Government policy leaves alcohol dependent people with little hope, warns leading academic

04 November 2011

Government policy leaves alcohol dependent people with little hope, warns leading academic

Dr Laura Williamson

People who are alcohol dependant will be less likely to seek medical help under tough UK Government proposals to stop their benefits, a leading academic has warned.
In a paper written for influential medical journal Alcohol and Alcoholism, Dr Laura Williamson, Wellcome Trust Research Fellow at the Institute for Applied Health Research, Glasgow Caledonian University (GCU), asserts that Government attempts to ‘pressgang’ people in England into treatment centres will actually drive people with drink-related problems further away from getting the support they need.
Dr Williamson expresses concern that Government policy risks worsening the stigma that surrounds alcohol dependence, preventing people seeking help for their drinking problem. As a result, she argues, policy undermines the recent Guidance document published by the National Institute of Health and Clinical Excellence (NICE) that aims to improve treatment for those who need it.
Dr Williamson said: “The NICE guidance emphasises the importance of supportive, empathetic and non-judgemental treatment that provides patients with privacy and dignity. But this initiative is not backed up by Government policy and is actually likely to be undermined by it. The comments made by the Prime Minister regarding those with alcohol problems who are paid incapacity benefit are particularly problematic for effort to cultivate trust between services users and providers.”
She explains that the focus of policy on sensible, or responsible drinking “… implies that people with alcohol dependence are simply branded as irresponsible. Together with the fear of benefits being withdrawn, this ‘it’s your own fault’ attitude means there is little incentive for people to acknowledge they have a problem and then seek help.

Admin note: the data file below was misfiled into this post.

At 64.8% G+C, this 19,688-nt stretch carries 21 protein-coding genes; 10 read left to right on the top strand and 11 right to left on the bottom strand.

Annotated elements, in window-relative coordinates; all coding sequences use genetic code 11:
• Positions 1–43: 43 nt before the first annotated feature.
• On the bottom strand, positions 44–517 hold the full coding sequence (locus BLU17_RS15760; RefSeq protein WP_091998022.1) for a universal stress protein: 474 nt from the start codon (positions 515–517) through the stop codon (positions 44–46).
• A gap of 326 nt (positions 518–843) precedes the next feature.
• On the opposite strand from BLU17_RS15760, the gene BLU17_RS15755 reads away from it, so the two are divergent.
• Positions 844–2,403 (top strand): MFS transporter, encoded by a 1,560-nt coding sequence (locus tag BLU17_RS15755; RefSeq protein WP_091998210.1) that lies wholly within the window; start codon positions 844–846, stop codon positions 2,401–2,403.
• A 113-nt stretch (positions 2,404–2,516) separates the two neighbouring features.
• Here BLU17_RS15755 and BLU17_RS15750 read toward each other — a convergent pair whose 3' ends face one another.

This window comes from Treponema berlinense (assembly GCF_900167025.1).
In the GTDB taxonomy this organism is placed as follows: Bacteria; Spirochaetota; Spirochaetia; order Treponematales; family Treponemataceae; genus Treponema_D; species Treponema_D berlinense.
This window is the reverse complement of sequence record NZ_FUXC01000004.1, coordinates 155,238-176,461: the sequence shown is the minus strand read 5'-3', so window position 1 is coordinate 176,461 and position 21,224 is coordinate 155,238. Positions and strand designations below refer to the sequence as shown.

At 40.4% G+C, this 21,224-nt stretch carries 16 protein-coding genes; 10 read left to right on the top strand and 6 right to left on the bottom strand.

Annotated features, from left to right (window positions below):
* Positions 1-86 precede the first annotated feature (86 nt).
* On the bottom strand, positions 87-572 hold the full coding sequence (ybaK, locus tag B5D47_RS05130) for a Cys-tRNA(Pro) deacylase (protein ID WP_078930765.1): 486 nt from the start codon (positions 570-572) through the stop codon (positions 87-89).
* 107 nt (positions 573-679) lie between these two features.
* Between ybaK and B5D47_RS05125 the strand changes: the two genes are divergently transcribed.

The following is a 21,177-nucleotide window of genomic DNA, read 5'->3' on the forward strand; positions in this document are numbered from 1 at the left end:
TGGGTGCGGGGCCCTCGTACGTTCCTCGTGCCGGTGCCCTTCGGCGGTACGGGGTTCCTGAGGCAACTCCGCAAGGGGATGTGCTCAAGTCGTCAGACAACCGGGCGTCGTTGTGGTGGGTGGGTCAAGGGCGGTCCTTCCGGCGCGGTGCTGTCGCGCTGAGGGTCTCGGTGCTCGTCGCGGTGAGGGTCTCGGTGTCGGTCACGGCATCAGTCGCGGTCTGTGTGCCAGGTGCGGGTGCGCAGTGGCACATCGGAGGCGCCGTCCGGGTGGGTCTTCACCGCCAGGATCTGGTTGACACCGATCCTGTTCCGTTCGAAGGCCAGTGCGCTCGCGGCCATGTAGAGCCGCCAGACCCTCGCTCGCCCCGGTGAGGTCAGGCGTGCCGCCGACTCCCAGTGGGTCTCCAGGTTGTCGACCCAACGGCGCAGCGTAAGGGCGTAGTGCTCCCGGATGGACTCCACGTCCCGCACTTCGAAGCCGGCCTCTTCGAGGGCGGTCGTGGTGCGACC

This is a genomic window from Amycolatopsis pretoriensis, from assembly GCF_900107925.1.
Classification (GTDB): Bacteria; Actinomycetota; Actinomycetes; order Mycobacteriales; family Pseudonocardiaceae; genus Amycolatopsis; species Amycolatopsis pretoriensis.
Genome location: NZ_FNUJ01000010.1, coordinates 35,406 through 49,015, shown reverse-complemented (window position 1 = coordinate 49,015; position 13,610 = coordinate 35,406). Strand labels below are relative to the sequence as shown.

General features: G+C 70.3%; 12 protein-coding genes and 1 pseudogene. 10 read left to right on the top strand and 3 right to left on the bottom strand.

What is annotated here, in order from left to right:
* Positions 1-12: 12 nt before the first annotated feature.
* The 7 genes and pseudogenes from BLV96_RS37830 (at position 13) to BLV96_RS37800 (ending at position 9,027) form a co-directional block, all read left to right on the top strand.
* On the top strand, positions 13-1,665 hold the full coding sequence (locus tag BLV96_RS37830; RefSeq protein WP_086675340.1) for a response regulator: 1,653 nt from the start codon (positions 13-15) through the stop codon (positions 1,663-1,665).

“To support the treatment of alcohol dependence, policy must avoid cultivating environments in which the stigma surrounding the condition thrives and trust is undermined, trust that NICE indicates should be at the heart of treatment programmes.
“Another issue is whether timely, sufficient treatment is available to meet the need created by the policy.
“Until Government successfully addresses the challenges presented by these issues and begins to create the supportive environment envisaged by NICE, the responsibilities of dependent drinkers cannot and, arguable, should not be relied on to solve the problems associated with harmful drinking in England or elsewhere.”
Dr Williamson is available for press interviews re alcohol policy. For further information, please contact:
Roisin Eadie, Press Officer, on 0141 331 8614 /07824 537 598
Notes
The National Institute for health and Clinical Excellence (NICE) published Alcohol Use Disorders: Diagnosis, Assessment and Management of Harmful Drinking and Alcohol Dependence in February 2011.
In 2010, the Westminster coalition government published its new strategy on drug and alcohol dependence. It includes imposing ‘sanctions’ on benefit claimants who are alcohol dependent if they fail to accept treatment. During an interview for the BBC, when referring to alcohol dependent people in receipt of state help such as incapacity benefit, Prime Minister David Cameron said: “A lot of people who pay their taxes will think ‘that’s not what I pay my taxes for. I pay my taxes for people who are incapacitated through no fault of their own’.” As of August 2010, Department of Work and Pension data revealed that 42,310 people with ‘alcoholism’ were being paid incapacity benefit. Of this number, 13,080 had been receiving benefits for between five and 10 years, and 12,880 for more than 10 years.  (Department of Work and Pensions, 2011)
One of the UK's most dynamic universities, Glasgow Caledonian offers a modern, cosmopolitan environment for learning, teaching and applied research.  The university’s mission is to provide a high quality, accessible, inclusive and flexible learning and teaching environment enhanced by curiosity driven research. It applies its knowledge and skills for the social and economic benefits of the communities it serves in Scotland and around the world.